Kaizen is a Japanese word which loosely translates to "change for better". The term was coined by Masaaki Imai in his book, Kaizen: The Key to Japan's Competitive Success. It was in 1950s that Toyota implemented a method to continuously improve its quality, technology, productivity, and safety measures. This method was known as "Toyota Production System".
Kaizen was developed on the thought that continuous small, incremental changes lead to larger changes and transformation occurs. Kaizen created much hype in western countries and today, various organizations have effectively implemented it in their business process.
Kaizen - A Brief History
After the World War II was over, the American occupation forces were assigned the task to help Japan recover from the damages it suffered. American experts, in cooperation with Japanese business managers developed new ways to improve quality and productivity.
One of the pioneers in this innovative process was Sakichi Toyoda, the founder of Toyota Industries Co. Ltd. He developed widely recognized 'Toyota Production System'. The success of Toyota Production System led many other Japanese companies to adopt a similar technique of small, continual change in their process.
Although businessmen and management thinkers in western countries were aware of the fact that Japanese manufacturing companies were one of the most efficient ones in the world, it was not until 1986 that they were introduced to the concept of Kaizen.
It was because of the popularity of Masaaki Imai's bestselling book on Kaizen, which was translated in fourteen languages that the whole world got to understand the principles of Kaizen in a better way. Today, along with lean and Six Sigma, Kaizen is implemented by a majority of organizations for ensuring continuous development and efficiency.
The underlying concept behind Kaizen is that it segregates various aspects of business, analyzes each one of them, rectifies the errors, gets rid of waste (Gemba), and then puts them back to achieve efficiency.
Kaizen involves improvement in every aspect of business and in this method, it is important that everyone in the organization, from a manager to an entry-level worker, puts in an effort to improve their efficiency. Kaizen also lays emphasis on change and restructuring, and reorganizing are its important characteristics.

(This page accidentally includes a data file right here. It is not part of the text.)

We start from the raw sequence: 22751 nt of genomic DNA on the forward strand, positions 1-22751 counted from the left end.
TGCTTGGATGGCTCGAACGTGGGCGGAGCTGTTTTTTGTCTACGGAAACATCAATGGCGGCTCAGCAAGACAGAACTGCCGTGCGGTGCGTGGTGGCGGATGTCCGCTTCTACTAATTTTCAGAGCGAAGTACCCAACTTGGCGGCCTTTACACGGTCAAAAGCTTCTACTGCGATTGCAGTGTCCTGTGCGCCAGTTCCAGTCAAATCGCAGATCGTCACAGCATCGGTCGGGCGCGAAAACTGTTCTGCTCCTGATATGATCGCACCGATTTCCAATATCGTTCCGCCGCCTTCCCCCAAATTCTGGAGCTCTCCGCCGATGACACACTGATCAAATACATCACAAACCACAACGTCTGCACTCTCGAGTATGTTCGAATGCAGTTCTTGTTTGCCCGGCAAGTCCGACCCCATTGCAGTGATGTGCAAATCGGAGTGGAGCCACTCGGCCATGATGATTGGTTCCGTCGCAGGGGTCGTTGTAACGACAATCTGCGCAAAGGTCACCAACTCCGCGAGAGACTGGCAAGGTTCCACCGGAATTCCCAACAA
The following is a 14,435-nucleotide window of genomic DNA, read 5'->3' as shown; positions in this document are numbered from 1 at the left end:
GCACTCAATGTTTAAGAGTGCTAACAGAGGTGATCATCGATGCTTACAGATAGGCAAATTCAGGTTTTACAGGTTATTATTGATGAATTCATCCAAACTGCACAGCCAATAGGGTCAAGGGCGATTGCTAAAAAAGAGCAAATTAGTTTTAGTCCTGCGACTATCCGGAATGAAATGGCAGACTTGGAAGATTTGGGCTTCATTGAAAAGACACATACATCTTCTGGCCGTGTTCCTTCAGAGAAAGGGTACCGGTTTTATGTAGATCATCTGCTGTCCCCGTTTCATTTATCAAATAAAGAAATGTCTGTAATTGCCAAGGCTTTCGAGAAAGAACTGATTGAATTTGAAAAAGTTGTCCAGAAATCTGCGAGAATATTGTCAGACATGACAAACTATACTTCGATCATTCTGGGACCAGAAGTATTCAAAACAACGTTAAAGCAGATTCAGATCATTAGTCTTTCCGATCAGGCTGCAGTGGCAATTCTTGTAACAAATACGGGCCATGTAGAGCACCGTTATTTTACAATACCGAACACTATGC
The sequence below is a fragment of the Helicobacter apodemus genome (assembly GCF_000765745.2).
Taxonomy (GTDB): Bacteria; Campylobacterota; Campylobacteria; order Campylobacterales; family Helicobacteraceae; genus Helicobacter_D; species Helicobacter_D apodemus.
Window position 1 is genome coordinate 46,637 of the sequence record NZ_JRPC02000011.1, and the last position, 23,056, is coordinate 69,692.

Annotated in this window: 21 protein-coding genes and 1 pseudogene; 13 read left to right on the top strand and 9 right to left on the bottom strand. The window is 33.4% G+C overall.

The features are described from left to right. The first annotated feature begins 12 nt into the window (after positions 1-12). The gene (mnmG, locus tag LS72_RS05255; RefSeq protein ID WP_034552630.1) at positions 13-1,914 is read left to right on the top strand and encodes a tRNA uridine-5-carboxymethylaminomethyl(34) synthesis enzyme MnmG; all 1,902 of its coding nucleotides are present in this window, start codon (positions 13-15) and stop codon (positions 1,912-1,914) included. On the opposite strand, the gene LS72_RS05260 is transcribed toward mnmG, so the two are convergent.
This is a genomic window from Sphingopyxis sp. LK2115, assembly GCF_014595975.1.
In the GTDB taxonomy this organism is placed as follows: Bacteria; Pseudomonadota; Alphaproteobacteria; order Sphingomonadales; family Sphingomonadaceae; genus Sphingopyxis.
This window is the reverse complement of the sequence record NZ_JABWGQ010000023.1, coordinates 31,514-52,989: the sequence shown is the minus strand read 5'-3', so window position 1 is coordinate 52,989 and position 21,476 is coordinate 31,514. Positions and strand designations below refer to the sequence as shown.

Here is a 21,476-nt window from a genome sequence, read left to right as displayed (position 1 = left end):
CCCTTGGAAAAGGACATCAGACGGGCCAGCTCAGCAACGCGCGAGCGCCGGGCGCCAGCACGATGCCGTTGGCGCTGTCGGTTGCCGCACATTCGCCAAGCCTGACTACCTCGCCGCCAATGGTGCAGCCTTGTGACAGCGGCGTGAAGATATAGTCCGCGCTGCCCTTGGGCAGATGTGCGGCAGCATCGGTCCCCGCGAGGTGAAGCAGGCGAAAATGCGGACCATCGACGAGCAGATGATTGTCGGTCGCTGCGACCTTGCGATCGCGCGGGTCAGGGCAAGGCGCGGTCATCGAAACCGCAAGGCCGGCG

Benefits of Kaizen
- Kaizen helps in ensuring that obstacles and threats are identified at an early stage and these are solved there and then. The Kaizen philosophy believes that small issues, when overlooked, have the capacity to snowball into major threats which can hamper the prospects of a business.
- Kaizen aims to reduce the 'waste' of an organization through effective management. It looks into every minute detail of business, such as inventory, distribution, manufacturing, losses due to over-production etc.
- Kaizen believes that there is always a more effective method of doing things and encourages all the employees to brainstorm to come up with innovative ideas to reduce waste. By conducting Kaizen events, an organization can also ensure that the much desired qualities of teamwork and positive morale in the organization are achieved.
- Organizations who successfully implement Kaizen are good at process-oriented thinking, that is, the end result is as important as the process that has been implemented to achieve it. Unlike most of the Western countries where major emphasis is laid on end-results, Kaizen focuses on every aspect of achieving the result.
Kaizen has proven to be successful in most of the Japanese companies, and it is because of this reason that Kaizen philosophy is being implemented in various other organizations around the world. It is one of the instinctive desire of humans to better themselves with each passing day and, this is basis of Kaizen's philosophy of continuous improvement.